Patient, physician education can cut inappropriate antibiotics by 31%

Educating physicians and patients about safe antibiotic practices could cut inappropriate prescriptions by nearly one-third, according to a study published in Academic Emergency Medicine.

Researchers from Sacramento, Calif.-based UC Davis Health conducted the CDC-funded study. They randomly assigned 292 clinicians at nine emergency departments and urgent care centers in California and Colorado to use one of two educational strategies to reduce antibiotic use. Researchers then reviewed 44,820 patient visits for viral acute respiratory infections to track the number of inappropriate antibiotics administered to patients between 2017 and 2018.

One approach involved giving patients and providers educational materials on safe antibiotic use, while also designating a physician to champion the efforts. The second approach gave physicians behavioral "nudges," in which they received feedback on prescribing rates and saw how they compared to peers.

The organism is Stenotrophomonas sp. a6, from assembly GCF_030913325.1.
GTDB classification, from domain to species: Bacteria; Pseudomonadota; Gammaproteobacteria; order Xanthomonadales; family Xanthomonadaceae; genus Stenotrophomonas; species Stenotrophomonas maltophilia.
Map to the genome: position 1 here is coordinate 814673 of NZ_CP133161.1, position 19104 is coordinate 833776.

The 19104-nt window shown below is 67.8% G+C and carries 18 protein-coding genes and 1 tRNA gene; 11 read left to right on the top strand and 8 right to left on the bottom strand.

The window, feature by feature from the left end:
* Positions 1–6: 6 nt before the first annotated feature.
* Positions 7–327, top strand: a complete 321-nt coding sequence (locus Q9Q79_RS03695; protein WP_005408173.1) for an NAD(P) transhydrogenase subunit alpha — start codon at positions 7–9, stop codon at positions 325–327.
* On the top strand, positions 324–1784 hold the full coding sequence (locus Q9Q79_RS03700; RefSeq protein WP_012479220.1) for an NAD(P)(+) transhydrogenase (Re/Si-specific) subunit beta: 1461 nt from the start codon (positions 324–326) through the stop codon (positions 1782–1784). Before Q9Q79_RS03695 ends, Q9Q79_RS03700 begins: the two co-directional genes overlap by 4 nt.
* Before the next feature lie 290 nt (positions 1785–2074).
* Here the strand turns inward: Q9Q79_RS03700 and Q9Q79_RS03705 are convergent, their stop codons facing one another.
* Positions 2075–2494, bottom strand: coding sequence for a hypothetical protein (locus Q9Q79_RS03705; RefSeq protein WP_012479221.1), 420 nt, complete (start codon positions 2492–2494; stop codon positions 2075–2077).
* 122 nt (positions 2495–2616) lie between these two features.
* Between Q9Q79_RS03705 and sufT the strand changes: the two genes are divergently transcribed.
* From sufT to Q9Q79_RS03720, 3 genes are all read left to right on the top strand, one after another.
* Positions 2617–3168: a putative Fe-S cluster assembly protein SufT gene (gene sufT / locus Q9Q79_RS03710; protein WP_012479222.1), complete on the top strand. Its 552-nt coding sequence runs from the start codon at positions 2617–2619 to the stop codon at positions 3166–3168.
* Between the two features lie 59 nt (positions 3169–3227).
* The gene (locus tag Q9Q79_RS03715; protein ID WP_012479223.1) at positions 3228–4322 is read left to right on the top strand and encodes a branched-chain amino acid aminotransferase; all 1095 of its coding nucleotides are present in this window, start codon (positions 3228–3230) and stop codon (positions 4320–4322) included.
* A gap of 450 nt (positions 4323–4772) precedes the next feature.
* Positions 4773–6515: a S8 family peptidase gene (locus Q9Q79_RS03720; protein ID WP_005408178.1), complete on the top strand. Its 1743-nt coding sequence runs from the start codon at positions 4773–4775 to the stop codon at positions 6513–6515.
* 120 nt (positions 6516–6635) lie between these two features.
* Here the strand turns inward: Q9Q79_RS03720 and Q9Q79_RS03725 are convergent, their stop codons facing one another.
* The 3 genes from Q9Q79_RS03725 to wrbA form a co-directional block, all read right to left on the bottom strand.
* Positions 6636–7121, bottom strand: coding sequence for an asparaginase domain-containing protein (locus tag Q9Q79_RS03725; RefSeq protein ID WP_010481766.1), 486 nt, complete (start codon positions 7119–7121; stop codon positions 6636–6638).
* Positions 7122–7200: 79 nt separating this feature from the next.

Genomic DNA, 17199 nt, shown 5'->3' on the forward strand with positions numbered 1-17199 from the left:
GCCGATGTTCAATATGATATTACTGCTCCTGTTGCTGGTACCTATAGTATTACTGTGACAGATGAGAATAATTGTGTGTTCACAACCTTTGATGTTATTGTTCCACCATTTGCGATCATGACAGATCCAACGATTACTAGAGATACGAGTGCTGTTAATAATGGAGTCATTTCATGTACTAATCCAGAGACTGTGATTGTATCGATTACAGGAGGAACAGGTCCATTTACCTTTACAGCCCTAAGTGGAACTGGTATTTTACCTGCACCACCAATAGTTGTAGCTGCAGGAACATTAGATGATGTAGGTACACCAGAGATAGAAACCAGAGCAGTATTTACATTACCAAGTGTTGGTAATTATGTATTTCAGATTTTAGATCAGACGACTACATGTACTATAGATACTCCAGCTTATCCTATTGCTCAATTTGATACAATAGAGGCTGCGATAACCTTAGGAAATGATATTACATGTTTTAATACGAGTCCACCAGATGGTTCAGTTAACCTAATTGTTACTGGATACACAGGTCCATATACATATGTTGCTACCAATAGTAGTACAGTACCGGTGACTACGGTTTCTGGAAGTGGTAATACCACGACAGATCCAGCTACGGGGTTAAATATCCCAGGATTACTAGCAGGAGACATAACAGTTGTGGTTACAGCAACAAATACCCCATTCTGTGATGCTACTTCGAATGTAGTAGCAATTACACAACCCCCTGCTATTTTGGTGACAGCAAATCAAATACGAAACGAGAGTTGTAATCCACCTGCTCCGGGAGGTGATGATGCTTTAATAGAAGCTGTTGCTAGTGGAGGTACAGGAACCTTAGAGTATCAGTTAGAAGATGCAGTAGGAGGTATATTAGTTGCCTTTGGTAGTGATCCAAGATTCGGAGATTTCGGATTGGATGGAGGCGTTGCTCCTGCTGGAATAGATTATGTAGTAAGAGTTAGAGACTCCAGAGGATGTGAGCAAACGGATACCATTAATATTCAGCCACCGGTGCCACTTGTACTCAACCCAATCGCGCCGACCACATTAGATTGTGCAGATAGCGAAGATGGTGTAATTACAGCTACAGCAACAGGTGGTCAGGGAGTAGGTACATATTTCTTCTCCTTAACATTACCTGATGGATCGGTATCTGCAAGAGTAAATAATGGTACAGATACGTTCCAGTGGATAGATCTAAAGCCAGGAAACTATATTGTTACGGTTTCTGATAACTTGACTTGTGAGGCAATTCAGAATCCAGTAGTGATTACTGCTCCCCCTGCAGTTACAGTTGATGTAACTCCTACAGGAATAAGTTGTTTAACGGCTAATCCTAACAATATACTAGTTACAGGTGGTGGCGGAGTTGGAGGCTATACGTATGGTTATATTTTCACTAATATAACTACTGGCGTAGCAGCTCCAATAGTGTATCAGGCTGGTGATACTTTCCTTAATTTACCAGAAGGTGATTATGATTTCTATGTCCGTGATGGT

In total, antibiotic prescriptions for viral infections fell from 6.2 percent to 2.4 percent during the study period. Researchers found inappropriate prescriptions dropped from 2.2 percent to 1.5 percent over the same period, marking a 31.8 percent decrease. The second, more aggressive educational approach involving behavioral nudges was not more effective at reducing antibiotic overuse.

"We found education with an on-site champion reduced inappropriate antibiotic use by a third across the board," Larissa May, MD, senior author and professor of emergency medicine at UC Davis Health, said in a press release. "Our study shows that this relatively simple approach can get us to near-zero inappropriate antibiotic use for acute respiratory infections."

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